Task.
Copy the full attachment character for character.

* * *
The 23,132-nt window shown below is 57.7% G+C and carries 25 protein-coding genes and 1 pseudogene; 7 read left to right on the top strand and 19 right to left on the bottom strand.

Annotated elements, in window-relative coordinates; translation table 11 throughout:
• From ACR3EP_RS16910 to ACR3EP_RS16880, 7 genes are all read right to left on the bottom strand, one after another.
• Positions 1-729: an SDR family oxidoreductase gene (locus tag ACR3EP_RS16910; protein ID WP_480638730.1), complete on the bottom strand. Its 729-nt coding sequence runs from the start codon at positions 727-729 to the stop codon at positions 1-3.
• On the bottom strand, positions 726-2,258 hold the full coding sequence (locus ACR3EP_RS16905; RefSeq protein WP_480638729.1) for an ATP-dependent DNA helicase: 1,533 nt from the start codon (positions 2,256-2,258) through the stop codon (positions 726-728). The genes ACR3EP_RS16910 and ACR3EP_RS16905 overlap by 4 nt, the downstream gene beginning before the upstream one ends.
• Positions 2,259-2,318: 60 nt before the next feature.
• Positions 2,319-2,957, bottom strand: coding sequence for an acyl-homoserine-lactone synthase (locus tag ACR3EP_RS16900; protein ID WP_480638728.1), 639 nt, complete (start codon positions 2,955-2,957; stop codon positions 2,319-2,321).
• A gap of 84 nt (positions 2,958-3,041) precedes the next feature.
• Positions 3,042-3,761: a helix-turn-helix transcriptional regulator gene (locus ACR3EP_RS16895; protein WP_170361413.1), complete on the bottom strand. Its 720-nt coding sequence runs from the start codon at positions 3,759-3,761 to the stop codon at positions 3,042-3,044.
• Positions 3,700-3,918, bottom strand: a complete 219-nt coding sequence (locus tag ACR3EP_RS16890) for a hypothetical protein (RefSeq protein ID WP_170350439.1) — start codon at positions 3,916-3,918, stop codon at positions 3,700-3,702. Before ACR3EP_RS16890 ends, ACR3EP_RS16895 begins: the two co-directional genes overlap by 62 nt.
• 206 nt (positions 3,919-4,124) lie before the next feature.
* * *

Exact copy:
The 23,132-nt window shown below is 57.7% G+C and carries 25 protein-coding genes and 1 pseudogene; 7 read left to right on the top strand and 19 right to left on the bottom strand.

Annotated elements, in window-relative coordinates; translation table 11 throughout:
• From ACR3EP_RS16910 to ACR3EP_RS16880, 7 genes are all read right to left on the bottom strand, one after another.
• Positions 1-729: an SDR family oxidoreductase gene (locus tag ACR3EP_RS16910; protein ID WP_480638730.1), complete on the bottom strand. Its 729-nt coding sequence runs from the start codon at positions 727-729 to the stop codon at positions 1-3.
• On the bottom strand, positions 726-2,258 hold the full coding sequence (locus ACR3EP_RS16905; RefSeq protein WP_480638729.1) for an ATP-dependent DNA helicase: 1,533 nt from the start codon (positions 2,256-2,258) through the stop codon (positions 726-728). The genes ACR3EP_RS16910 and ACR3EP_RS16905 overlap by 4 nt, the downstream gene beginning before the upstream one ends.
• Positions 2,259-2,318: 60 nt before the next feature.
• Positions 2,319-2,957, bottom strand: coding sequence for an acyl-homoserine-lactone synthase (locus tag ACR3EP_RS16900; protein ID WP_480638728.1), 639 nt, complete (start codon positions 2,955-2,957; stop codon positions 2,319-2,321).
• A gap of 84 nt (positions 2,958-3,041) precedes the next feature.
• Positions 3,042-3,761: a helix-turn-helix transcriptional regulator gene (locus ACR3EP_RS16895; protein WP_170361413.1), complete on the bottom strand. Its 720-nt coding sequence runs from the start codon at positions 3,759-3,761 to the stop codon at positions 3,042-3,044.
• Positions 3,700-3,918, bottom strand: a complete 219-nt coding sequence (locus tag ACR3EP_RS16890) for a hypothetical protein (RefSeq protein ID WP_170350439.1) — start codon at positions 3,916-3,918, stop codon at positions 3,700-3,702. Before ACR3EP_RS16890 ends, ACR3EP_RS16895 begins: the two co-directional genes overlap by 62 nt.
• 206 nt (positions 3,919-4,124) lie before the next feature.